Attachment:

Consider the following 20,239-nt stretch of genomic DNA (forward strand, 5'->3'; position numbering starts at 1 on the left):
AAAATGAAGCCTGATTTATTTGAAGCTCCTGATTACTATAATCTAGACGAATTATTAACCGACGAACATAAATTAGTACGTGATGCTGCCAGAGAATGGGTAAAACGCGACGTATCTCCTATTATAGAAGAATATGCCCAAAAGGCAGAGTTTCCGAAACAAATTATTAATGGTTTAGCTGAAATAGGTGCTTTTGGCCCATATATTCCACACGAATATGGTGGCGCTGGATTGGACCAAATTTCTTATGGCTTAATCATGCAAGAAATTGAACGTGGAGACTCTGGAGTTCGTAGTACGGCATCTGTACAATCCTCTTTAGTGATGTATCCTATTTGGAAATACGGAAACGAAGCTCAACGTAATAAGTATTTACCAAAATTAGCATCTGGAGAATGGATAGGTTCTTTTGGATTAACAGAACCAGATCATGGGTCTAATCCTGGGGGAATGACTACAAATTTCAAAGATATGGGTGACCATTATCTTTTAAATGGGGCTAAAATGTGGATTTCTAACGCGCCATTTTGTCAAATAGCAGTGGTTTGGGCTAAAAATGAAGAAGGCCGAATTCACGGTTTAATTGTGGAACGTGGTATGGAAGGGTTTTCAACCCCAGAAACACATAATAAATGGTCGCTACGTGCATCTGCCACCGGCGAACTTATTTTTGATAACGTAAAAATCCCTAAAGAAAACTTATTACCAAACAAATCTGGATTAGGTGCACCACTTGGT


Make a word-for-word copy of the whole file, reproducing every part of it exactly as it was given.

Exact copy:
Consider the following 20,239-nt stretch of genomic DNA (forward strand, 5'->3'; position numbering starts at 1 on the left):
AAAATGAAGCCTGATTTATTTGAAGCTCCTGATTACTATAATCTAGACGAATTATTAACCGACGAACATAAATTAGTACGTGATGCTGCCAGAGAATGGGTAAAACGCGACGTATCTCCTATTATAGAAGAATATGCCCAAAAGGCAGAGTTTCCGAAACAAATTATTAATGGTTTAGCTGAAATAGGTGCTTTTGGCCCATATATTCCACACGAATATGGTGGCGCTGGATTGGACCAAATTTCTTATGGCTTAATCATGCAAGAAATTGAACGTGGAGACTCTGGAGTTCGTAGTACGGCATCTGTACAATCCTCTTTAGTGATGTATCCTATTTGGAAATACGGAAACGAAGCTCAACGTAATAAGTATTTACCAAAATTAGCATCTGGAGAATGGATAGGTTCTTTTGGATTAACAGAACCAGATCATGGGTCTAATCCTGGGGGAATGACTACAAATTTCAAAGATATGGGTGACCATTATCTTTTAAATGGGGCTAAAATGTGGATTTCTAACGCGCCATTTTGTCAAATAGCAGTGGTTTGGGCTAAAAATGAAGAAGGCCGAATTCACGGTTTAATTGTGGAACGTGGTATGGAAGGGTTTTCAACCCCAGAAACACATAATAAATGGTCGCTACGTGCATCTGCCACCGGCGAACTTATTTTTGATAACGTAAAAATCCCTAAAGAAAACTTATTACCAAACAAATCTGGATTAGGTGCACCACTTGGT